without exact explanations.
I feel like i have to scour the net and wade through 3-4 videos just to pars a simple 2 sentence explanation of a basic concept. Maybe i'm just burnt. Just seems like a terrible way to learn java.
 
Norm Radder
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show Character.isDigit(); in an example with say, a string


The API doc you posted shows that the argument passed to the isDigit method must be char.  The arguments are in () following the method name.


a better resource for learning Java


The API doc I posted a link to is  not a place to learn how to program.  It is a reference for those that know how to program but need the correct method name or syntax.
Another reference is the java tutorials:  http://docs.oracle.com/javase/tutorial/reallybigindex.html gives a list of topics that can be studied.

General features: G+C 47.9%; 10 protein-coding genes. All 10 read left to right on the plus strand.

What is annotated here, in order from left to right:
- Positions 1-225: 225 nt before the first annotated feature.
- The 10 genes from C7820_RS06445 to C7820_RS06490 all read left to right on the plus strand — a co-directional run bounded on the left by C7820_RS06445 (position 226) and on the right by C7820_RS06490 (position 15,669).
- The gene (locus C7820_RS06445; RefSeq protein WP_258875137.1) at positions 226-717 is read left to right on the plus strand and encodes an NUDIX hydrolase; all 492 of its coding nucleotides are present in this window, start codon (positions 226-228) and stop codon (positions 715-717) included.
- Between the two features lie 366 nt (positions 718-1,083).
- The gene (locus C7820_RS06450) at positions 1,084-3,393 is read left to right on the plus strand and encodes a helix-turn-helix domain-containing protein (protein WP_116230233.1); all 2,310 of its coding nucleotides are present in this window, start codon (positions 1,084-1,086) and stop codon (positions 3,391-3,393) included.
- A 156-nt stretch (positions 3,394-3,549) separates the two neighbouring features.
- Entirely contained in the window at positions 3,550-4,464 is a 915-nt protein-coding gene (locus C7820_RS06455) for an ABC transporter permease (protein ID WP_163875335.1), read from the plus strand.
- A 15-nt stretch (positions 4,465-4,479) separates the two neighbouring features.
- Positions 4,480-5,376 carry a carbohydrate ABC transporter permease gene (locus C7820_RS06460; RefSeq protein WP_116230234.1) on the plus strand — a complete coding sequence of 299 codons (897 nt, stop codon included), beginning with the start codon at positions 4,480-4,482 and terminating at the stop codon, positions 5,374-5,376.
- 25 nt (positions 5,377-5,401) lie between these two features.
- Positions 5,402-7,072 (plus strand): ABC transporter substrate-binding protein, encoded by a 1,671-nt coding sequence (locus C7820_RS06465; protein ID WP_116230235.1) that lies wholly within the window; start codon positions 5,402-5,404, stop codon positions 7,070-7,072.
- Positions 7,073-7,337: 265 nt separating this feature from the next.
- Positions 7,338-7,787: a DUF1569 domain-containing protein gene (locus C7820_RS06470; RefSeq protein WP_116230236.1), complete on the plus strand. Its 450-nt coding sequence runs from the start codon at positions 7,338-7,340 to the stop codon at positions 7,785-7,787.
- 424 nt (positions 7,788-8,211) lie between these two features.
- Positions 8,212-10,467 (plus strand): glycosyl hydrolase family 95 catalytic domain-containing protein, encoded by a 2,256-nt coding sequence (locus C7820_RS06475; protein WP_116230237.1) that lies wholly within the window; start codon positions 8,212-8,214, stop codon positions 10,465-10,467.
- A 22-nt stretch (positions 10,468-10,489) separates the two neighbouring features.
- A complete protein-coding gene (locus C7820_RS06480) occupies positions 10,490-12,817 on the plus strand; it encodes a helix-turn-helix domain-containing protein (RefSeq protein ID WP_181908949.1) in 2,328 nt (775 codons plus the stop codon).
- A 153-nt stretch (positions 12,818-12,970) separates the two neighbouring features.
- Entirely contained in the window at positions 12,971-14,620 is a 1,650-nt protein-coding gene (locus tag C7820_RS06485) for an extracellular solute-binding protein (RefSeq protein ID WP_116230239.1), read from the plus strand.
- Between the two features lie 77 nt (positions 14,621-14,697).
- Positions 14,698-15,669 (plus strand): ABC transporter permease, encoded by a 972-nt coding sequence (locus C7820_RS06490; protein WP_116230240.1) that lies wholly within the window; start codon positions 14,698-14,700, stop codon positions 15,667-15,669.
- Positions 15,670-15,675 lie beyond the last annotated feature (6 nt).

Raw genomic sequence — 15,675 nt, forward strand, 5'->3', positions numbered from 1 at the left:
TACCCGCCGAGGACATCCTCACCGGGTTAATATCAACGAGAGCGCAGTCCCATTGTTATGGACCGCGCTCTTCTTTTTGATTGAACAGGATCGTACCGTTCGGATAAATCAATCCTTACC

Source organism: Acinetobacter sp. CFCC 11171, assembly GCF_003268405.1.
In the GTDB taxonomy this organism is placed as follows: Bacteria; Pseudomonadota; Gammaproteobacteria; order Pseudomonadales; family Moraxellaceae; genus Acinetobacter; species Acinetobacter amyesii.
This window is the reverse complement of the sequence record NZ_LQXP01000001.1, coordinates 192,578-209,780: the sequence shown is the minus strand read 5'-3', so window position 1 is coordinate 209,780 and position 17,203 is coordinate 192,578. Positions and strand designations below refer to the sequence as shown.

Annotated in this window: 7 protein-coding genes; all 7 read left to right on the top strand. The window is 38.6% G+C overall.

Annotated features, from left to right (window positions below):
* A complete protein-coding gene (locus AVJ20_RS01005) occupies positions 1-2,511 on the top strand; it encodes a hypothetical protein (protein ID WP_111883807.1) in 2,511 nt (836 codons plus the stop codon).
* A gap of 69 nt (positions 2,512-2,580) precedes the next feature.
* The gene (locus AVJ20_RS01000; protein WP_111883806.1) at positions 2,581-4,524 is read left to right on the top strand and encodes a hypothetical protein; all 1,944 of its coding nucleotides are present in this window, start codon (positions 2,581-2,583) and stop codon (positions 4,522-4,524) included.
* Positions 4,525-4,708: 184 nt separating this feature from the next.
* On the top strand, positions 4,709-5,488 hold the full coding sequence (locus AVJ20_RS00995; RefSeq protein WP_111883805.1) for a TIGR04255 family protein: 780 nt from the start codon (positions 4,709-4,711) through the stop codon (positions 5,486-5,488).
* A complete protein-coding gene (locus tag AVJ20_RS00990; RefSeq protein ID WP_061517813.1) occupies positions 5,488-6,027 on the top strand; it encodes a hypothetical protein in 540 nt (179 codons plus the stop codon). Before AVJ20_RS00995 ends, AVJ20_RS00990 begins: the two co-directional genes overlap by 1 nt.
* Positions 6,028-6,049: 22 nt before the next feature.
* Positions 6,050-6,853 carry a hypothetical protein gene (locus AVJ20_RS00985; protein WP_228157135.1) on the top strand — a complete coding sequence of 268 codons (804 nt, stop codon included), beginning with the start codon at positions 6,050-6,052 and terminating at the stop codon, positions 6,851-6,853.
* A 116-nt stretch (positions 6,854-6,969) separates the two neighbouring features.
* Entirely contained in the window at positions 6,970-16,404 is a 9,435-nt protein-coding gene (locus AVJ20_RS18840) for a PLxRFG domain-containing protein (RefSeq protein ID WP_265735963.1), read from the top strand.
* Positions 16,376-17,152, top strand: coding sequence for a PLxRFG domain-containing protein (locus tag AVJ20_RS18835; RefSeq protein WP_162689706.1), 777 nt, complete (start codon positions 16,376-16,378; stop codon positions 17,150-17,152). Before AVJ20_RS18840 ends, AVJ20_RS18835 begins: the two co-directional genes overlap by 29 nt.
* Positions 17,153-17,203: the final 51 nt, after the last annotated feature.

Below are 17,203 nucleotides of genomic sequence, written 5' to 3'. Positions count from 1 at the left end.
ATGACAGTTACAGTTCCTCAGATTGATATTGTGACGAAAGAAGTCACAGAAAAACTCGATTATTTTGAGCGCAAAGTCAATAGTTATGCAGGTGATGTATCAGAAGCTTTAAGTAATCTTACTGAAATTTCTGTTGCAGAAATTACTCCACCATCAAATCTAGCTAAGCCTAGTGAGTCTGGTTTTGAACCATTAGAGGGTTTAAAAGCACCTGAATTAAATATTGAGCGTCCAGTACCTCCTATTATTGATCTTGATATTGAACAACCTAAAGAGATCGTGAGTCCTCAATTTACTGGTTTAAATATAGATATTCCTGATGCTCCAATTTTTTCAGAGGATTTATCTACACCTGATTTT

I do not have any resources For an absolute beginner to learn programming.  Hopefully some others on this forum can provide that.
 
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If you want to determine if a String is an int you have to write your own.
 
Justin thee Turner
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I think i may have worded my question poorly.
The particular exercise required me to use isDigit() with a string and use it's locations as the character. I (sort of/maybe) know how to use it now. I used it as an example of something that was taught in an incomplete way
and caused me to get behind in my work from having to scour the net for answers to something that could have been explained in about a sentence or two.

Do you know of a good resource for me to learn with so this doesn't keep happening?

I bought "head first java" which didn't even return a result for isDigit when i searched it. I also have "Murach's beginning Java" which is a better text, but had the same problem of it just glossing over it.